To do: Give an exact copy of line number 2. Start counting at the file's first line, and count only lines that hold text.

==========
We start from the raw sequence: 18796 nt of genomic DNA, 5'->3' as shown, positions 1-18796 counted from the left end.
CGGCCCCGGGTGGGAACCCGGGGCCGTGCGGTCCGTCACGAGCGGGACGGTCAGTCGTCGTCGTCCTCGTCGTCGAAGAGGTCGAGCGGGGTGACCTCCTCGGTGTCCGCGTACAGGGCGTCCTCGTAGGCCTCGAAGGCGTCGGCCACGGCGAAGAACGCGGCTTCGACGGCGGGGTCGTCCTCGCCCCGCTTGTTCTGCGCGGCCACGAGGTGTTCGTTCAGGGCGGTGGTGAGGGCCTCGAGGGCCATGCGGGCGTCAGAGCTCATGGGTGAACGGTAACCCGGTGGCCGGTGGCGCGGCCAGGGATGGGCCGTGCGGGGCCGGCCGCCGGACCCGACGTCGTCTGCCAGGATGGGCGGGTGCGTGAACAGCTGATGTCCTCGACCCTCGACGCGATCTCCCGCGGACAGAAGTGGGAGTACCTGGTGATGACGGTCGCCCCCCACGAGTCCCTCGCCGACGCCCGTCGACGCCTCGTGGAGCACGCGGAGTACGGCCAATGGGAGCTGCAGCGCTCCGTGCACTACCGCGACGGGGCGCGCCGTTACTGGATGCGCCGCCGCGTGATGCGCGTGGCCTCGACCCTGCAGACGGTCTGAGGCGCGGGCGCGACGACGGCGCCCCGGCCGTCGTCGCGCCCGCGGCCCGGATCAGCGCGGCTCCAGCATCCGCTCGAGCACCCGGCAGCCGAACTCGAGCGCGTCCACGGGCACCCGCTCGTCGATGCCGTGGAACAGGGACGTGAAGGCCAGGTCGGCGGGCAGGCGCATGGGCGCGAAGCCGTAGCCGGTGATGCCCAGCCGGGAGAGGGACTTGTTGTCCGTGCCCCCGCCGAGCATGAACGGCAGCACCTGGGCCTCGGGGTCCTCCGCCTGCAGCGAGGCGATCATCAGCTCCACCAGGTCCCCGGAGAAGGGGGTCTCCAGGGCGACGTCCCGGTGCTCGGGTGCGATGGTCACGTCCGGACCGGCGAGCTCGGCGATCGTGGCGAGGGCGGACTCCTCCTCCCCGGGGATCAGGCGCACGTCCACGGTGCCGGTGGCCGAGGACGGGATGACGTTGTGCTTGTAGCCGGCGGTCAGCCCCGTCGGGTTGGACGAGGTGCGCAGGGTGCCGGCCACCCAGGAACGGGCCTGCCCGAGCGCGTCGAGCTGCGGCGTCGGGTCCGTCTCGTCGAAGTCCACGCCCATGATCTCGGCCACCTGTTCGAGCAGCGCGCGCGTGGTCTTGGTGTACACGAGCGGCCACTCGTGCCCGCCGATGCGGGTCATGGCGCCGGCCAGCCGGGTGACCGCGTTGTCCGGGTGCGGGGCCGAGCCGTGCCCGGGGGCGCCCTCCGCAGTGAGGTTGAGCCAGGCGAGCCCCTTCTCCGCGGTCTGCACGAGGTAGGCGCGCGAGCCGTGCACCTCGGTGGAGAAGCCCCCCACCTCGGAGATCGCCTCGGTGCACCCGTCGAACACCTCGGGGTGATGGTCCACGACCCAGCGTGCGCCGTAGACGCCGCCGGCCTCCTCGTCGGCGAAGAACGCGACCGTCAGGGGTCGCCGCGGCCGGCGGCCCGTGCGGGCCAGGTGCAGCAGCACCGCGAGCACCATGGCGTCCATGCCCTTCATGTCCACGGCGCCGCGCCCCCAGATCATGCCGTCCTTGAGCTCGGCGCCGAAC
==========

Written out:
CGGCCCCGGGTGGGAACCCGGGGCCGTGCGGTCCGTCACGAGCGGGACGGTCAGTCGTCGTCGTCCTCGTCGTCGAAGAGGTCGAGCGGGGTGACCTCCTCGGTGTCCGCGTACAGGGCGTCCTCGTAGGCCTCGAAGGCGTCGGCCACGGCGAAGAACGCGGCTTCGACGGCGGGGTCGTCCTCGCCCCGCTTGTTCTGCGCGGCCACGAGGTGTTCGTTCAGGGCGGTGGTGAGGGCCTCGAGGGCCATGCGGGCGTCAGAGCTCATGGGTGAACGGTAACCCGGTGGCCGGTGGCGCGGCCAGGGATGGGCCGTGCGGGGCCGGCCGCCGGACCCGACGTCGTCTGCCAGGATGGGCGGGTGCGTGAACAGCTGATGTCCTCGACCCTCGACGCGATCTCCCGCGGACAGAAGTGGGAGTACCTGGTGATGACGGTCGCCCCCCACGAGTCCCTCGCCGACGCCCGTCGACGCCTCGTGGAGCACGCGGAGTACGGCCAATGGGAGCTGCAGCGCTCCGTGCACTACCGCGACGGGGCGCGCCGTTACTGGATGCGCCGCCGCGTGATGCGCGTGGCCTCGACCCTGCAGACGGTCTGAGGCGCGGGCGCGACGACGGCGCCCCGGCCGTCGTCGCGCCCGCGGCCCGGATCAGCGCGGCTCCAGCATCCGCTCGAGCACCCGGCAGCCGAACTCGAGCGCGTCCACGGGCACCCGCTCGTCGATGCCGTGGAACAGGGACGTGAAGGCCAGGTCGGCGGGCAGGCGCATGGGCGCGAAGCCGTAGCCGGTGATGCCCAGCCGGGAGAGGGACTTGTTGTCCGTGCCCCCGCCGAGCATGAACGGCAGCACCTGGGCCTCGGGGTCCTCCGCCTGCAGCGAGGCGATCATCAGCTCCACCAGGTCCCCGGAGAAGGGGGTCTCCAGGGCGACGTCCCGGTGCTCGGGTGCGATGGTCACGTCCGGACCGGCGAGCTCGGCGATCGTGGCGAGGGCGGACTCCTCCTCCCCGGGGATCAGGCGCACGTCCACGGTGCCGGTGGCCGAGGACGGGATGACGTTGTGCTTGTAGCCGGCGGTCAGCCCCGTCGGGTTGGACGAGGTGCGCAGGGTGCCGGCCACCCAGGAACGGGCCTGCCCGAGCGCGTCGAGCTGCGGCGTCGGGTCCGTCTCGTCGAAGTCCACGCCCATGATCTCGGCCACCTGTTCGAGCAGCGCGCGCGTGGTCTTGGTGTACACGAGCGGCCACTCGTGCCCGCCGATGCGGGTCATGGCGCCGGCCAGCCGGGTGACCGCGTTGTCCGGGTGCGGGGCCGAGCCGTGCCCGGGGGCGCCCTCCGCAGTGAGGTTGAGCCAGGCGAGCCCCTTCTCCGCGGTCTGCACGAGGTAGGCGCGCGAGCCGTGCACCTCGGTGGAGAAGCCCCCCACCTCGGAGATCGCCTCGGTGCACCCGTCGAACACCTCGGGGTGATGGTCCACGACCCAGCGTGCGCCGTAGACGCCGCCGGCCTCCTCGTCGGCGAAGAACGCGACCGTCAGGGGTCGCCGCGGCCGGCGGCCCGTGCGGGCCAGGTGCAGCAGCACCGCGAGCACCATGGCGTCCATGCCCTTCATGTCCACGGCGCCGCGCCCCCAGATCATGCCGTCCTTGAGCTCGGCGCCGAAC